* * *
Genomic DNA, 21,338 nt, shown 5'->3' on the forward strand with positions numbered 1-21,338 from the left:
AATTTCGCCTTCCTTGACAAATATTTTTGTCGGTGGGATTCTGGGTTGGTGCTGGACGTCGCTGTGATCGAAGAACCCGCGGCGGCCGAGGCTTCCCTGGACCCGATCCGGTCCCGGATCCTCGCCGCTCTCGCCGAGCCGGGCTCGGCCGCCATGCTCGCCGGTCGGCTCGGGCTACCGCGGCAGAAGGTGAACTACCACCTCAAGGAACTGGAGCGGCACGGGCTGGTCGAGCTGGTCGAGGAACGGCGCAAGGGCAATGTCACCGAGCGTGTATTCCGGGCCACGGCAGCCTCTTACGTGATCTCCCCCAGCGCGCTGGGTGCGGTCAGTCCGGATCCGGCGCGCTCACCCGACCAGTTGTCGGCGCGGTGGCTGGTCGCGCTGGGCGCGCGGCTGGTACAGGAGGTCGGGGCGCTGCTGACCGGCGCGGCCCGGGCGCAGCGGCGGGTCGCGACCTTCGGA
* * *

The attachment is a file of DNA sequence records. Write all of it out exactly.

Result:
Genomic DNA, 21,338 nt, shown 5'->3' on the forward strand with positions numbered 1-21,338 from the left:
AATTTCGCCTTCCTTGACAAATATTTTTGTCGGTGGGATTCTGGGTTGGTGCTGGACGTCGCTGTGATCGAAGAACCCGCGGCGGCCGAGGCTTCCCTGGACCCGATCCGGTCCCGGATCCTCGCCGCTCTCGCCGAGCCGGGCTCGGCCGCCATGCTCGCCGGTCGGCTCGGGCTACCGCGGCAGAAGGTGAACTACCACCTCAAGGAACTGGAGCGGCACGGGCTGGTCGAGCTGGTCGAGGAACGGCGCAAGGGCAATGTCACCGAGCGTGTATTCCGGGCCACGGCAGCCTCTTACGTGATCTCCCCCAGCGCGCTGGGTGCGGTCAGTCCGGATCCGGCGCGCTCACCCGACCAGTTGTCGGCGCGGTGGCTGGTCGCGCTGGGCGCGCGGCTGGTACAGGAGGTCGGGGCGCTGCTGACCGGCGCGGCCCGGGCGCAGCGGCGGGTCGCGACCTTCGGA